Frank Vogel says it would be “inaccurate” to say he begged for his job with Pacers

TORONTO, ON - MAY 01:  Head Coach Frank Vogel of the Indiana Pacers looks on in the first half of Game Seven of the Eastern Conference Quarterfinals against the Toronto Raptors during the 2016 NBA Playoffs at the Air Canada Centre on May 01, 2016 in Toronto, Ontario, Canada.  NOTE TO USER: User expressly acknowledges and agrees that, by downloading and or using this photograph, User is consenting to the terms and conditions of the Getty Images License Agreement.  (Photo by Vaughn Ridley/Getty Images)
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This is all moot now. Frank Vogel has landed on his feet with a promising young Orlando team; Nate McMillan slid up a chair to take over the head coaching job in Indiana (which is an odd hire if Larry Bird wants the Pacers to play faster). But…

Frank Vogel wants you to know he did not beg for his job.

At the post-firing press conference of Pacers’ coach Larry Bird, he said that Vogel basically begged for his job. Vogel, speaking on ESPN Indianapolis Radio’s Dan Dakich Show Tuesday, via the Indianapolis Star:

Larry’s going to speak his mind. A lot of people talked to me about it who didn’t like that and it’s probably an inaccurate perception that I was begging him to stay. … I fully respect Larry and the process. He knew it was going to be an unpopular move but he did what he had to do.

“I felt like we were on the verge of some big things. We stood toe-to-toe with a 56-win team. I told my team after the series that were poised … I felt like I was going to be able to do that with this group. That was my only mention to Larry.”

Again, this is all moot.

The reality is Vogel was never Bird’s guy, Bird wanted the Pacers to play faster than they did last season (11th in the NBA in pace), and Bird thought it time for a change. He’s the team president, it’s his call.

But did Bird make the Pacers better with this move? Begging discussion aside, that is the question to which he must answer.

Kobe Bryant texts Draymond Green, says making history is not easy

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The Golden State Warriors made history — they won 73 games, more than any team in NBA history.

But they are on the verge of being remembered like the 2007 Patriots.

The Warriors are down 3-1 to the Thunder for a variety of reasons — the Thunder defense has been exceptional, Russell Westbrook is a beast, for whatever reason Stephen Curry is not playing like MVP Stephen Curry — but there is another key one:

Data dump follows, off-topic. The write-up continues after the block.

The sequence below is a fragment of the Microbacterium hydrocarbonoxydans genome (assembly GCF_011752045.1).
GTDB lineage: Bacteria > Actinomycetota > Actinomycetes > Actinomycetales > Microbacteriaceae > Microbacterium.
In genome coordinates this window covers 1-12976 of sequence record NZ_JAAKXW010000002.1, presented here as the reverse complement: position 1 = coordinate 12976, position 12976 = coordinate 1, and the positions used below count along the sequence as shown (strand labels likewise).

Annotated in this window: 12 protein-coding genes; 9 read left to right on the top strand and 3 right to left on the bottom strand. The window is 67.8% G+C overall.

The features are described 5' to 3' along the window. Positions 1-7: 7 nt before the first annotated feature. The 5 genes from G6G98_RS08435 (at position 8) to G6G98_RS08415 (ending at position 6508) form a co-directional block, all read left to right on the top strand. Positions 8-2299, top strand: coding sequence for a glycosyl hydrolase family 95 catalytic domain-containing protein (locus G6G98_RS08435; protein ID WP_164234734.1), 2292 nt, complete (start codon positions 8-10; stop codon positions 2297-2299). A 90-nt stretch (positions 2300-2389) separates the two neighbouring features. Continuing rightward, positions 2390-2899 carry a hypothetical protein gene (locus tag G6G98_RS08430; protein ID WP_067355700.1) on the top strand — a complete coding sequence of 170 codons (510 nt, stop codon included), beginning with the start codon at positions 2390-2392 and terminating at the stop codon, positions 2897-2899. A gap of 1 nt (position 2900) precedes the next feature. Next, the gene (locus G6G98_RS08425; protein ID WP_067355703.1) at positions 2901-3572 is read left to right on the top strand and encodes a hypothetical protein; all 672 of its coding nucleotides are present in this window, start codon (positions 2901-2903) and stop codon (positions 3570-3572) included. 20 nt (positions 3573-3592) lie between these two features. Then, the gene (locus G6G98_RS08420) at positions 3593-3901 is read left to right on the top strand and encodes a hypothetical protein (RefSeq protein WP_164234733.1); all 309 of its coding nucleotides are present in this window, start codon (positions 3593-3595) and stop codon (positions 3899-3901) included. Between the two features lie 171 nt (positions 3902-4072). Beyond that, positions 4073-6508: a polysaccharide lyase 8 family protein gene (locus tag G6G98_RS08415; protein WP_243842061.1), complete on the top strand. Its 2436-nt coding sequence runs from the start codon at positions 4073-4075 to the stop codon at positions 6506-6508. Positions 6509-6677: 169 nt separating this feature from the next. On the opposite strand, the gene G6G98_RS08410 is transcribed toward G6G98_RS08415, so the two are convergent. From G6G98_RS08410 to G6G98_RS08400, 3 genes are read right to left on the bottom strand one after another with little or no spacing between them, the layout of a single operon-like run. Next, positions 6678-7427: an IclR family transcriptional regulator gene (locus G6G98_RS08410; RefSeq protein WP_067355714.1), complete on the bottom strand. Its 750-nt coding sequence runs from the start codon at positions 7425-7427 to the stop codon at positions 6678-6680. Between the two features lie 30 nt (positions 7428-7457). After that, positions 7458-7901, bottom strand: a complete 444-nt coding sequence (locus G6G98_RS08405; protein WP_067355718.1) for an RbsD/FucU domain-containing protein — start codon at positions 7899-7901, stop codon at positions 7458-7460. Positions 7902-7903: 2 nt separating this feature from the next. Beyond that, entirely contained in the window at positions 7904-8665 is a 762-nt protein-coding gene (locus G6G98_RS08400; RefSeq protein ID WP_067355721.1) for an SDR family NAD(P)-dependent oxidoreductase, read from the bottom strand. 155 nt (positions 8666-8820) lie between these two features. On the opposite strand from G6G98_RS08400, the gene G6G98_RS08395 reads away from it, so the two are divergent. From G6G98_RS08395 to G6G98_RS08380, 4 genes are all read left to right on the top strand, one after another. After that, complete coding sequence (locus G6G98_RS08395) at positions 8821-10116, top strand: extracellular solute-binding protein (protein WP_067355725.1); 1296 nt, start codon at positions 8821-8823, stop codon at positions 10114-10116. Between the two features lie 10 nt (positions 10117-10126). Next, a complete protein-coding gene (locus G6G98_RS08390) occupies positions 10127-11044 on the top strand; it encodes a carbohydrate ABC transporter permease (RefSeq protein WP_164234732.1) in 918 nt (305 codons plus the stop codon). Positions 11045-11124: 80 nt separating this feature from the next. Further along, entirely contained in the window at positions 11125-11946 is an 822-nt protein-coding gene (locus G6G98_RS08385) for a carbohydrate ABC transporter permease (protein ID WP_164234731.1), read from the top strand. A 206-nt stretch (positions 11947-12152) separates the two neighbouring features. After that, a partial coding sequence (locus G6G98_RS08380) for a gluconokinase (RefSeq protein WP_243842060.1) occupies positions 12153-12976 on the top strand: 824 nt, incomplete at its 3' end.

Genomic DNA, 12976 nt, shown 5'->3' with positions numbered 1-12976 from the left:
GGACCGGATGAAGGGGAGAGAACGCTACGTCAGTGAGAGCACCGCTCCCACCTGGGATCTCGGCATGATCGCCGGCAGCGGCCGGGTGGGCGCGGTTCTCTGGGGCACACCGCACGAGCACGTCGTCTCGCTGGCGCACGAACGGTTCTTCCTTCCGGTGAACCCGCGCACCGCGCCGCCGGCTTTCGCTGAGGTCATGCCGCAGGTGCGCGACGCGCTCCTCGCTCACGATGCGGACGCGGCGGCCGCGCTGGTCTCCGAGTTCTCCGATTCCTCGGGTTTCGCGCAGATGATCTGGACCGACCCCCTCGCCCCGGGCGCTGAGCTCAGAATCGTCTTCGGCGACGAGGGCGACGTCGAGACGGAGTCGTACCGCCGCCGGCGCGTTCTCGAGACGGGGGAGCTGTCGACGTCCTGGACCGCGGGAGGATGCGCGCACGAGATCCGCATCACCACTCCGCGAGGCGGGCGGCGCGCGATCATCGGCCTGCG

Draymond Green has played like crap the last couple games.

Kobe Bryant, who relates to Green’s drive and intensity, texted him a message according to Sportando:

That reflects Kobe’s world view.

It may be very different from the Warriors’ reality — even if Curry and Green were back to playing at their peak, it very well might be a coin toss with this Thunder team playing at their peak. The struggles of those two — Green has turned the ball over, missed shots, and missed defensive rotations for two games — have a lot to do with the quality of play of that Thunder defense.

But if the Warriors can come back and win the series (and the title), it will add to their legend.

Report: Grizzlies offer David Fizdale head coaching job

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This is a quality hire, a respected long-time NBA assistant who has deserved a shot in the big chair.

But is he an upgrade over Dave Joerger?

Apparently the Grizzlies are betting that Miami Heat assistant coach David Fizdale is the man they need. From Adrian Wojnarowski of The Vertical at Yahoo Sports.

Casual fans may not know his name, but this could be a good hire for Memphis. Fizdale is an assistant coach with a quality franchise who has paid his dues and deserves a chance. For example, in Miami Fizdale had won the trust and respect of a team full of players that had won rings. He was a guy they leaned on. As an example, Fizdale worked hard with LeBron James on developing a post game; he was the guy LeBron trusted.

But how will he deal with an aging roster that lacks shooting? The Memphis job is a good one, but it has its challenges.